Examining the Effects of Parental Combat Deployment on the Body Mass Index and Eating Behaviors and Attitudes of Adolescent Female Military Dependents
UNIFORMED SERVICES UNIV OF THE HEALTH SCIENCES BETHESDA MD BETHESDA United States
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Studies have demonstrated the psychological and emotional impact of parental combat deployments on military child dependents Acion, Ramirez, Jorge, and Arndt, 2013 Flake, Davis, Johnson, and Middleton, 2009. However, the effect of these deployments on the weight status and eating behaviors and attitudes of the military child population remains unexplored. Adolescent female military dependents N 81 and their parents N 68 who received medical care from the Family Medicine Clinic at Fort Belvoir Community Hospital voluntarily completed questionnaires assessing their weight status and eating behaviors and attitudes e.g., bingeloss of control eating, idealization of the thin-ideal.More than half of the adolescents 56 experienced at least one parental combat deployment. The mean BMI of adolescents was 22.6 4.9, their mean age was 14.2 1.6y, and most were Caucasian 67. A majority of the parents who participated in the study respondent parents were mothers 88.2. The mean BMI of the parents was in the overweight range 26.91 5.09 and most were married 85.9 and Caucasian 73.2. Parental combat deployment was associated with emotional eating and thin ideal internalization. Adolescent psychological functioning mediated the relationship between parental combat deployment and adolescent BMI-z, among participants who had experienced at least one parental combat deployment. Implications for primary care providers and future research are discussed.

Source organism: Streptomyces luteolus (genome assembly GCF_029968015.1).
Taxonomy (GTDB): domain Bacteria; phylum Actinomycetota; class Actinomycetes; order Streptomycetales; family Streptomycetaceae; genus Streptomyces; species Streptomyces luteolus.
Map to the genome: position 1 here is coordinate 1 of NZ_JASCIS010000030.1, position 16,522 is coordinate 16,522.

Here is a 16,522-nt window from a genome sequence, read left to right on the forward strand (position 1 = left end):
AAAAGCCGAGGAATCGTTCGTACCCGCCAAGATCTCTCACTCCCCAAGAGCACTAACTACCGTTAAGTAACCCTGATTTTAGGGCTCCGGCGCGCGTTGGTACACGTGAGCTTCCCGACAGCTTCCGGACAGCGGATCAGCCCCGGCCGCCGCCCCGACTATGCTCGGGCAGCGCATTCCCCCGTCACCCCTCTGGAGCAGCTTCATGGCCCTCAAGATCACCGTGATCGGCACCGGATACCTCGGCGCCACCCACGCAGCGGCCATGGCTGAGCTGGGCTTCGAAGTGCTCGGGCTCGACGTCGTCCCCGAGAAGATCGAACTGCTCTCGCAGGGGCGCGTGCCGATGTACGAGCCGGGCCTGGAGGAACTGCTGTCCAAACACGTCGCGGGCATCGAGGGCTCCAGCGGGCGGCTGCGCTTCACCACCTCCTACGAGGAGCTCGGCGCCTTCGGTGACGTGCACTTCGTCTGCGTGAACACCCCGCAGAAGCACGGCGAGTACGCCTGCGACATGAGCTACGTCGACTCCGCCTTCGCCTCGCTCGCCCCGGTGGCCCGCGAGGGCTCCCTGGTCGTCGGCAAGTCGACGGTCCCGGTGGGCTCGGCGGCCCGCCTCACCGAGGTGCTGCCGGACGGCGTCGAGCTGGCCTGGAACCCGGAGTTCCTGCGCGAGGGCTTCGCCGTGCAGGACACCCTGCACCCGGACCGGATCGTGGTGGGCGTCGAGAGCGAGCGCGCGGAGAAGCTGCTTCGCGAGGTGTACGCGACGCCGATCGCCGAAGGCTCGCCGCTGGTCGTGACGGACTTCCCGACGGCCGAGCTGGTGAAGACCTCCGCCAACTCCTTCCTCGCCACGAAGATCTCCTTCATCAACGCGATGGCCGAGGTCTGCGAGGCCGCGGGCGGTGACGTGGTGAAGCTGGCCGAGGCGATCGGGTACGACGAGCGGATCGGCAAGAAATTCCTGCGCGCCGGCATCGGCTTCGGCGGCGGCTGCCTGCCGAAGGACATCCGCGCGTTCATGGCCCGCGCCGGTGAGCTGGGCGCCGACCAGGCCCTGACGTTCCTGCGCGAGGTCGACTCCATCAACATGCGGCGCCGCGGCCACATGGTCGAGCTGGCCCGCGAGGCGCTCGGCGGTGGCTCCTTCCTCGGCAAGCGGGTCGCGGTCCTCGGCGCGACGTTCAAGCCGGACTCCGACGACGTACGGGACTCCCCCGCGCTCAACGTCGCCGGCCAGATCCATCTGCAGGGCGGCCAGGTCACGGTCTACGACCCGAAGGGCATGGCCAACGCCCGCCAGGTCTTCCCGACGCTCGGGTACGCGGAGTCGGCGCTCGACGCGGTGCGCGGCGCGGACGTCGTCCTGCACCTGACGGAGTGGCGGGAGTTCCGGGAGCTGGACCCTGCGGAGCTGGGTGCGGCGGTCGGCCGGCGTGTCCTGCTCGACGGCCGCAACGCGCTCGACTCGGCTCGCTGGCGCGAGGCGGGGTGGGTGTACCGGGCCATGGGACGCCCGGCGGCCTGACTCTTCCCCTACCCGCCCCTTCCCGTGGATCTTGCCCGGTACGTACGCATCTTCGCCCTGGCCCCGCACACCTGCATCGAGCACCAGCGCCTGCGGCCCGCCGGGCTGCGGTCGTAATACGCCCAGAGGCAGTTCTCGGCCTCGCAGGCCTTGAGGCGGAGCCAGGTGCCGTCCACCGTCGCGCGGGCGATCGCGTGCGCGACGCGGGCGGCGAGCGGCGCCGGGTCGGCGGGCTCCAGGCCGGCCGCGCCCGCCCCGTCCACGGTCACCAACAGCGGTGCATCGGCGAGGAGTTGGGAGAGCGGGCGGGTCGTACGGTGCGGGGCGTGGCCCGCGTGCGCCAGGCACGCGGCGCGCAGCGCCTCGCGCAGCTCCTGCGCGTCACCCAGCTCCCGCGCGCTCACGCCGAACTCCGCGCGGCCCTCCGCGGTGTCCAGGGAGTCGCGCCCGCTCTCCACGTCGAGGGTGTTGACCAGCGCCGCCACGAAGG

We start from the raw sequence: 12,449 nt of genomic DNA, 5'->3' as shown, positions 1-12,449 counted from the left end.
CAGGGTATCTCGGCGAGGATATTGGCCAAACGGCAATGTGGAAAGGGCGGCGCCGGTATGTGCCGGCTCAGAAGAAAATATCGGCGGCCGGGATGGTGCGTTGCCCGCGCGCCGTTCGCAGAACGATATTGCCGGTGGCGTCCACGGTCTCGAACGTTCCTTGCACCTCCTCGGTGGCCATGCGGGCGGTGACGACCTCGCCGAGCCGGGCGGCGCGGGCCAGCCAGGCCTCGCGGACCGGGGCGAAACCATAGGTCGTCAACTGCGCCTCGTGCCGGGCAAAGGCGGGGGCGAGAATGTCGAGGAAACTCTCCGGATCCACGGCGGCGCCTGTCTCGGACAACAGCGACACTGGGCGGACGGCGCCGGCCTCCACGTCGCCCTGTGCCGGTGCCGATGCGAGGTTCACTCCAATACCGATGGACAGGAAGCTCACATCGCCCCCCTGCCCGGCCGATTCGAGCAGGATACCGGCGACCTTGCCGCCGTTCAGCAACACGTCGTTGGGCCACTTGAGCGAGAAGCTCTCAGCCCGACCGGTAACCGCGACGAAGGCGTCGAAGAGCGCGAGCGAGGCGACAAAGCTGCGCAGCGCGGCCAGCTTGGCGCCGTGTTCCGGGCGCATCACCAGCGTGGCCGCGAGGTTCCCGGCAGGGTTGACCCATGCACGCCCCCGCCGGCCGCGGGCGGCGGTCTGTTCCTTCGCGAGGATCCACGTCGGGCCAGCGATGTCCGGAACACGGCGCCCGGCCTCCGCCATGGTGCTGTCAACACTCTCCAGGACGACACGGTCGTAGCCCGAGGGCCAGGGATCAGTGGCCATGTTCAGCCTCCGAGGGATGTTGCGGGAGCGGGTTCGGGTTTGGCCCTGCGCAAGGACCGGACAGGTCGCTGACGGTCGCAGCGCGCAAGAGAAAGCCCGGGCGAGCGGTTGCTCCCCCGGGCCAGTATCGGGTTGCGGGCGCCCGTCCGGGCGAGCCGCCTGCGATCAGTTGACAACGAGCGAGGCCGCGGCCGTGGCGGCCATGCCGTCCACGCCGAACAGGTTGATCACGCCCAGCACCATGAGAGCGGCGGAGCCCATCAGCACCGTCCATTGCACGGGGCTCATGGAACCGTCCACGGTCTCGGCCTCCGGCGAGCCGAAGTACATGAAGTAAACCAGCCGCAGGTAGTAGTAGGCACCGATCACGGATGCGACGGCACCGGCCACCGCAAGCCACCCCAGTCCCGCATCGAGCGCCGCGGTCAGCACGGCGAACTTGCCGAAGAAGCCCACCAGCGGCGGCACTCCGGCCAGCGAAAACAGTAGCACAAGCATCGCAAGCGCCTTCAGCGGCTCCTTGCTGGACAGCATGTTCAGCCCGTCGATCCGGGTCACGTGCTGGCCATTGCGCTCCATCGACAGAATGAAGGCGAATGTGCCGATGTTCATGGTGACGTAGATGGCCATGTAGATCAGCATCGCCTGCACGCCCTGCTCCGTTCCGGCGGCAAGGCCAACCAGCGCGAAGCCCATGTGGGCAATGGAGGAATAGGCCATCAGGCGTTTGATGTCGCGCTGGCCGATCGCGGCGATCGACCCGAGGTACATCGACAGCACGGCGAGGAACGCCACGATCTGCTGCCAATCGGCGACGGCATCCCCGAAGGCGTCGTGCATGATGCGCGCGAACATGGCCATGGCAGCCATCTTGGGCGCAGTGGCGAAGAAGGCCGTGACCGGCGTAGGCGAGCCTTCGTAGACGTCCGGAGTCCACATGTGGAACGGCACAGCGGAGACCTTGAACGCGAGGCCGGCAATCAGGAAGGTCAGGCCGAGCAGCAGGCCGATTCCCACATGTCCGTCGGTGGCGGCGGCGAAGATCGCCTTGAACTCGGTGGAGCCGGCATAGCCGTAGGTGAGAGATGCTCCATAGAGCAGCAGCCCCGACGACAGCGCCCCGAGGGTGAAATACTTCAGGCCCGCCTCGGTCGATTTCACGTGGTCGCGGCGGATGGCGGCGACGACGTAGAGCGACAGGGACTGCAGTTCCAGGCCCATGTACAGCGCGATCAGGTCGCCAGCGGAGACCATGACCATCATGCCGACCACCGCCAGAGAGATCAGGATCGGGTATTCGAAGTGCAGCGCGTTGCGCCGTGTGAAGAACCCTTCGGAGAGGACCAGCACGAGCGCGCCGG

- Military Forces and Organizations
- Anatomy and Physiology
- Sociology and Law